Crab mentality

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A bucket of live crabs

Crab mentality or crabs in a bucket (also barrel, basket or pot) is a way of thinking best described by the phrase "if I can't have it, neither can you".[1] The metaphor refers to a pattern of behaviour noted in crabs when they are trapped in a bucket. While any one crab could easily escape,[2] its efforts will be undermined by others, ensuring the group's collective demise.[3][4][5]

The analogy in human behaviour is claimed to be that members of a group will attempt to reduce the self-confidence of any member who achieves success beyond the others, out of envy, resentment, spite, conspiracy, or competitive feelings, to halt their progress.[6][7][8]

Impact on performance[edit]

The impact of crab mentality on performance was quantified by a New Zealand study in 2015 which demonstrated up to an 18 per cent average exam result improvement for students when their grades were reported in a way that prevented others from knowing their position in published rankings.[9]

See also[edit]

References[edit]

  1. ^ L. Douglas Wilder (October 1, 2015). Son of Virginia: A Life in America's Political Arena. Lyons Press. p. 185. ISBN 978-1-4930-1952-6.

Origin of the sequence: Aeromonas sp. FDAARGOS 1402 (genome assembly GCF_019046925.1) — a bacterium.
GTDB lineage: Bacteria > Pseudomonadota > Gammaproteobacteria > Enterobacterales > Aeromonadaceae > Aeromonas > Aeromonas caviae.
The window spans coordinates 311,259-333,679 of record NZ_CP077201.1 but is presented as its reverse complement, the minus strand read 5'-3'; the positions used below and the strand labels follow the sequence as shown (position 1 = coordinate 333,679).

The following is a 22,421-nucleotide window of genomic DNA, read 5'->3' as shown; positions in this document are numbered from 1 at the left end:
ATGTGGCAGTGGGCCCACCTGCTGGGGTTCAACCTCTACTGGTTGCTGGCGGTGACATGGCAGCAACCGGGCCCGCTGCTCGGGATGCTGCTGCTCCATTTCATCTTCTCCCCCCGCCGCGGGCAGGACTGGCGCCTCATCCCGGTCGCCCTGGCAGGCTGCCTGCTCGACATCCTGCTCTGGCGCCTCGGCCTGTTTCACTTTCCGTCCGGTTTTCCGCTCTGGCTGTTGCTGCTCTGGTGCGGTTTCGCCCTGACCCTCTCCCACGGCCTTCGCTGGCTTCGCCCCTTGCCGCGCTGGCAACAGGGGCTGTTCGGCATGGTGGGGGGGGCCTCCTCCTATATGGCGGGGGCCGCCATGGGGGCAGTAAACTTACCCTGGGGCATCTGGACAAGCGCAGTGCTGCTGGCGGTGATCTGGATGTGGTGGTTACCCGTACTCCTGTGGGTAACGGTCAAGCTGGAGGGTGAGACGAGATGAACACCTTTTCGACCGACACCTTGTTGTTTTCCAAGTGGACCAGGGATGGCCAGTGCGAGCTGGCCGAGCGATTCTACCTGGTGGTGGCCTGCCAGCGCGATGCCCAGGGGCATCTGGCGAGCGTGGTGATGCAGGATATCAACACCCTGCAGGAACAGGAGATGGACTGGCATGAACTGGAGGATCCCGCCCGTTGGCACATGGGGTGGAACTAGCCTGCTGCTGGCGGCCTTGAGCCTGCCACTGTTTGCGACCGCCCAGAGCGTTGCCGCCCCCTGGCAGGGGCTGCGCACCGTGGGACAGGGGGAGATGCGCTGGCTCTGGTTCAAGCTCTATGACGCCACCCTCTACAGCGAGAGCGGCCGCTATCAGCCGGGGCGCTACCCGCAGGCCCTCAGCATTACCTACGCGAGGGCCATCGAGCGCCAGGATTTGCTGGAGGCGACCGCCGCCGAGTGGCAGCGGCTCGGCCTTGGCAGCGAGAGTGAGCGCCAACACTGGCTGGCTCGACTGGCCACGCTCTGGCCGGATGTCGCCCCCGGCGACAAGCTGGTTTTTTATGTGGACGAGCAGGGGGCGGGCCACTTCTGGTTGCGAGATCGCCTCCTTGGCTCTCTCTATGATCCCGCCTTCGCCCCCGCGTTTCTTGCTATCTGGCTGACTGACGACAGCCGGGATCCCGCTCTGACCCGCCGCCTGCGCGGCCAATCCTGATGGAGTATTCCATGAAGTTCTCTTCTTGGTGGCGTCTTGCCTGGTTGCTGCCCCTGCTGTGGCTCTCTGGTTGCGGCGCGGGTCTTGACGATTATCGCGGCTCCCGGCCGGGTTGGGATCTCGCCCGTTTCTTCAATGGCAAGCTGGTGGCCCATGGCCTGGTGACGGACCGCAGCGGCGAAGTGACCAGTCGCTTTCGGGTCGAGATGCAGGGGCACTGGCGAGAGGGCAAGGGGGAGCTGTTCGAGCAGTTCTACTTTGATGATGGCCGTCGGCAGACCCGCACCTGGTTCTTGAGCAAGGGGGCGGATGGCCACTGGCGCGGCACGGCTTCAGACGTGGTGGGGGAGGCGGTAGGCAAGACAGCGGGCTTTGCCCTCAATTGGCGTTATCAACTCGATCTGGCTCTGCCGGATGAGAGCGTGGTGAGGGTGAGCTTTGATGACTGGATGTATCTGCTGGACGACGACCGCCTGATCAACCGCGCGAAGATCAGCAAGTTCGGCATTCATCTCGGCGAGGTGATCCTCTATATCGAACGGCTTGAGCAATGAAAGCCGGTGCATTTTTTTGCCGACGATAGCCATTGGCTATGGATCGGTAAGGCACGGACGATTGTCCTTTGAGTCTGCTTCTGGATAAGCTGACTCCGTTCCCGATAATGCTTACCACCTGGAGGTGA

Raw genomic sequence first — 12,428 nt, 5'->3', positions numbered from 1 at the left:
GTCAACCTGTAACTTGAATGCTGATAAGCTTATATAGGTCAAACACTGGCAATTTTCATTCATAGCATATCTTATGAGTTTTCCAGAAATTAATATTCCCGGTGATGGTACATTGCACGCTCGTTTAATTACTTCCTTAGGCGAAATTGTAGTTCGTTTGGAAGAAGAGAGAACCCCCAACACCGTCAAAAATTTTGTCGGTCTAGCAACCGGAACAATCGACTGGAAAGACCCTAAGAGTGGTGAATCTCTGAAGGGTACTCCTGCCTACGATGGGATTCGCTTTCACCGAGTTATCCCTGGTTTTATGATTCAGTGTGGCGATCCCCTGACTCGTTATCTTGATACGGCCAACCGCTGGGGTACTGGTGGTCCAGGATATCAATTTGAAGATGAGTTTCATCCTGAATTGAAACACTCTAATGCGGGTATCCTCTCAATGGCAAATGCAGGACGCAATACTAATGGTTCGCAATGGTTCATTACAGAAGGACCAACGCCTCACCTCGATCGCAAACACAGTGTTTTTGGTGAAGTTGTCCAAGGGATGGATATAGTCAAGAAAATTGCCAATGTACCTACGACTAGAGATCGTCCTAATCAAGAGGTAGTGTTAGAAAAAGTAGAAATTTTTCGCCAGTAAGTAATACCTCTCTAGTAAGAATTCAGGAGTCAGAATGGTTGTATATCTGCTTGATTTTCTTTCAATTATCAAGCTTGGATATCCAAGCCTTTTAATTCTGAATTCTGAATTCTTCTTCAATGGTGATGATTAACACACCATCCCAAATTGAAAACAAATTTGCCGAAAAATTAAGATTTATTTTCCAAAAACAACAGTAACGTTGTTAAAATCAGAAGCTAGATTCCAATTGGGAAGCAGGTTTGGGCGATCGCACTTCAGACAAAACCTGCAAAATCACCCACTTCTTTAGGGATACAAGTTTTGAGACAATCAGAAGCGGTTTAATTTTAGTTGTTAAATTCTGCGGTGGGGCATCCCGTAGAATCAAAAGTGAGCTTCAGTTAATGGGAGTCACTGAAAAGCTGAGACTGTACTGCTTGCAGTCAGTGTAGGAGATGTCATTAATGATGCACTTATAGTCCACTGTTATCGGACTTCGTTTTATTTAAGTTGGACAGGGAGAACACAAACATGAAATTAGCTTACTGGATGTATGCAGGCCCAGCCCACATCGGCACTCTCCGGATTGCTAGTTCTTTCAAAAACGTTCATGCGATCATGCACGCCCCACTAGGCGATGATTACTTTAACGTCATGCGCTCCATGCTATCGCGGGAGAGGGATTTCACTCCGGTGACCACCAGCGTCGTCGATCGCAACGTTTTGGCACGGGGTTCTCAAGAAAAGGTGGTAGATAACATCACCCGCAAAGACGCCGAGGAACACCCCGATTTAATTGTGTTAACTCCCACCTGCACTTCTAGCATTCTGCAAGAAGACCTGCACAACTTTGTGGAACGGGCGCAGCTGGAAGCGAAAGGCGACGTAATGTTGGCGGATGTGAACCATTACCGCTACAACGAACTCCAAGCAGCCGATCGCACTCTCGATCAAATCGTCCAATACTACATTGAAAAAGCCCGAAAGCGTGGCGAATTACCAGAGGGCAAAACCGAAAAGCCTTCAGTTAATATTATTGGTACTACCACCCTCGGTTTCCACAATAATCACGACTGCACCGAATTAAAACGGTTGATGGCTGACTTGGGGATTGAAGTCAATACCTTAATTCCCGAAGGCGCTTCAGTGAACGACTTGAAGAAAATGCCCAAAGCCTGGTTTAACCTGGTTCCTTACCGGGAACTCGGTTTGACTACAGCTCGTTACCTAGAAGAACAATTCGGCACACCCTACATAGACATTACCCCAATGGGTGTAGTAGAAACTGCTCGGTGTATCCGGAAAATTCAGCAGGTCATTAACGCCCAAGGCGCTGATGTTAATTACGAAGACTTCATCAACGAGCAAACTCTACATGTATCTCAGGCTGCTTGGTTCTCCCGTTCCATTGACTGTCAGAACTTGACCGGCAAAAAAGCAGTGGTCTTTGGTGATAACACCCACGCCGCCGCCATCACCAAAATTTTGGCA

2. ^ Low Robin Boon Peng (2016). Good Intentions Are Not Enough: Why We Fail At Helping Others. World Scientific. p. 104. ISBN 978-981-320-059-3. 
  3. ^ Sudipta Sarangi (April 1, 2013). "Capturing Indian 'Crab' Behaviour". The Hindu. Retrieved December 1, 2015. 
  4. ^ Massie Santos Ballon (May 14, 2010). "Crab Mentality". Philippine Daily Inquirer. Archived from the original on September 25, 2013. 
  5. ^ Miller, Carliss D. (January 2015). "A Phenomenological Analysis of the Crabs in the Barrel Syndrome". Academy of Management Proceedings. Academy of Management. doi:10.5465/AMBPP.2015.13710abstract. Retrieved 18 July 2016. 
  6. ^ Manuel B. Dy (March 3, 1994). Values in Philippine Culture and Education. Council for Research in Values and Philosophy. p. 40. ISBN 978-1-56518-041-3. 
  7. ^ Herbert A. Leibowitz (December 31, 1994). Parnassus: Twenty Years of Poetry in Review. University of Michigan Press. p. 262. ISBN 0-472-06577-7. 
  8. ^ Albert Shanker (June 19, 1994). "Where We Stand: The Crab Bucket Syndrome". The New York Times. Retrieved December 1, 2015. 
  9. ^ Spacey, S. 2015. Crab Mentality, Cyberbullying and "Name and Shame" Rankings. In Press, Waikato University, New Zealand. Retrieved on April 19th, 2015.